Written by: Sarah Novak | October 29, 2019
Being born and raised in Wisconsin, you can bet that I’ve had my fair share of cheese. Even now, living in Arlington, Va., I still put cheese on almost everything. So, when National Cheese Month comes around in October, I get very excited. In fact, I was in Wisconsin last week to visit several American Feed Industry Association members and had a few squeaky cheese curds (along with a brat and a beer).
One of the things a lot of cheese lovers may not know is that when you are making cheese, there is a very important co-product created that is very valuable to the animal food industry, called whey. Let me take a step back and explain the process.
Milk contains two types of proteins – casein and whey. In most cheese factories, milk is poured into big vats and a “starter culture” of bacteria is added to convert the lactose – or milk sugars - into lactic acid. Then an enzyme called rennet is added to “curdle” the milk casein. Once the casein has curdled, whey is left behind as a thin, watery liquid. Think about the old nursery rhyme – Little Miss Muffet sat on a tuffet, eating her curds and whey.
The whey is removed, salt is added, curds are cut into smaller pieces and then heated to release more whey. The additional whey is drained off, which leaves the clumps or casein (or curds). These clumps are pressed together and left to age (dry) for various periods of time.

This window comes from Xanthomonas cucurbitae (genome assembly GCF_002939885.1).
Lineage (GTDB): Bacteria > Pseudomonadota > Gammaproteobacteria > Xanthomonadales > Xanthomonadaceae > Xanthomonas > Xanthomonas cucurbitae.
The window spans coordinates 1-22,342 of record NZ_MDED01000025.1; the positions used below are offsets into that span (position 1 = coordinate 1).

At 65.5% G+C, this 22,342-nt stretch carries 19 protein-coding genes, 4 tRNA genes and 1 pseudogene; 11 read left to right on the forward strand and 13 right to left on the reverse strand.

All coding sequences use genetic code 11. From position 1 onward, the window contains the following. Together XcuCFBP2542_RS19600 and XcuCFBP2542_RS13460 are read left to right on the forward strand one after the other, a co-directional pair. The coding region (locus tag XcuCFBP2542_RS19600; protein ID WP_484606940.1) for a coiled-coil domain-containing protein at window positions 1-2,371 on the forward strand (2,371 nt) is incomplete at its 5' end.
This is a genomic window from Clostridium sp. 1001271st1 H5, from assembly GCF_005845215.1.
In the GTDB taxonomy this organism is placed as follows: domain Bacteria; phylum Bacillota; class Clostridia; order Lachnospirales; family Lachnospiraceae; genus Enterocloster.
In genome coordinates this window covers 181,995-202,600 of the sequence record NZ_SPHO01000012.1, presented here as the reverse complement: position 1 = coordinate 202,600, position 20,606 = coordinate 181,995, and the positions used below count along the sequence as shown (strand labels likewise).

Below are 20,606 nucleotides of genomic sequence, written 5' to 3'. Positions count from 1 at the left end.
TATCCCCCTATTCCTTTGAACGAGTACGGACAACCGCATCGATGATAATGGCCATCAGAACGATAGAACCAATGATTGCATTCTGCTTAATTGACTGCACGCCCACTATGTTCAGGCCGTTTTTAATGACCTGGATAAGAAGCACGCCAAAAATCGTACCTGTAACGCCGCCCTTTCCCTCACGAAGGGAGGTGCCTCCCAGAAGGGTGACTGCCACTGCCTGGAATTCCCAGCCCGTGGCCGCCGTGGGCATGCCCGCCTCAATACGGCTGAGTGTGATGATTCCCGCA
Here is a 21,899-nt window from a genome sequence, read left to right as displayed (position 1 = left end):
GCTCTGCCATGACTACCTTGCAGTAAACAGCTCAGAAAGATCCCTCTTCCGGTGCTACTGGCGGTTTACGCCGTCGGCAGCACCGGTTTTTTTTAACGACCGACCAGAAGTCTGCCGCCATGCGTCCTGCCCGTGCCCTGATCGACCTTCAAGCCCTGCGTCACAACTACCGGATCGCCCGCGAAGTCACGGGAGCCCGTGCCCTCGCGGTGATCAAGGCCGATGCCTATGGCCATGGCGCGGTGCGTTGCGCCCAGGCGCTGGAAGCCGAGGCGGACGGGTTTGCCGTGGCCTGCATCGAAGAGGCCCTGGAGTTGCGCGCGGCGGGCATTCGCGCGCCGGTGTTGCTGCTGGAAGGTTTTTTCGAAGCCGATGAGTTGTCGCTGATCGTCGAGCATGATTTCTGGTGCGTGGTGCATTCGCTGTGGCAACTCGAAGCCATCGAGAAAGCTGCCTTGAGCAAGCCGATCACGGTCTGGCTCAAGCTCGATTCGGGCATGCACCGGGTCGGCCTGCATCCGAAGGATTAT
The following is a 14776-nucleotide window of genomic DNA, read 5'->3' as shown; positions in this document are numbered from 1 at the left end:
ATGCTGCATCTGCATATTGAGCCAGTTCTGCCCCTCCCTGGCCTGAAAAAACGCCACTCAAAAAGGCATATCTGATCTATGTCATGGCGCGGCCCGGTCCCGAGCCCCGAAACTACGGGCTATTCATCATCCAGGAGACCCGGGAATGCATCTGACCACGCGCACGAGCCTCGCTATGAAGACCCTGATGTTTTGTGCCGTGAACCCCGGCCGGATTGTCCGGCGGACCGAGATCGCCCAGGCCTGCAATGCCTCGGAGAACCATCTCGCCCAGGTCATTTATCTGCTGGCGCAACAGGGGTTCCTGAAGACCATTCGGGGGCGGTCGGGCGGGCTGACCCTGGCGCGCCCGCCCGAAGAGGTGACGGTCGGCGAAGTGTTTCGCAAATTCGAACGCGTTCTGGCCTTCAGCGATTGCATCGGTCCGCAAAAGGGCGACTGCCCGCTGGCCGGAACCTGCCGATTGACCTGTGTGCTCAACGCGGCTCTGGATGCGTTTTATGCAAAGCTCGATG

Typically, for every 1 pound of cheese there are 9 pounds of liquid whey! So, what is done with the whey? According to the Journal of Dairy Science:
“Whey is a highly nutritious by product of the cheese industry which can be utilized well when fed to animals in a variety of forms such as liquid whey, condensed whey, dried whey, or as dried whey products.”
Sweet whey, the type of whey that is produced during the manufacture of rennet types of hard cheeses like cheddar and swiss, starts out at approximately 6 to 8% solids, of which on a dry matter basis is 11% protein and 70% lactose and the remainder is minerals. Ingredient processors can take the sweet whey and dry process it through various filtration to create whey protein concentrate, which can be used in calf milk replacers and whey permeate, which is also a good source of energy for dairy and swine diets. In addition, during cheese production, scraps of cheese that can’t be used for you and me will sometimes be used to feed animals as well!
Needless to say, every time you take a bit of cheese, remember that the co-product of whey is feeding a calf, pig or cow! As a Wisconsinite at heart, I am proud to say that not an ounce goes to waste.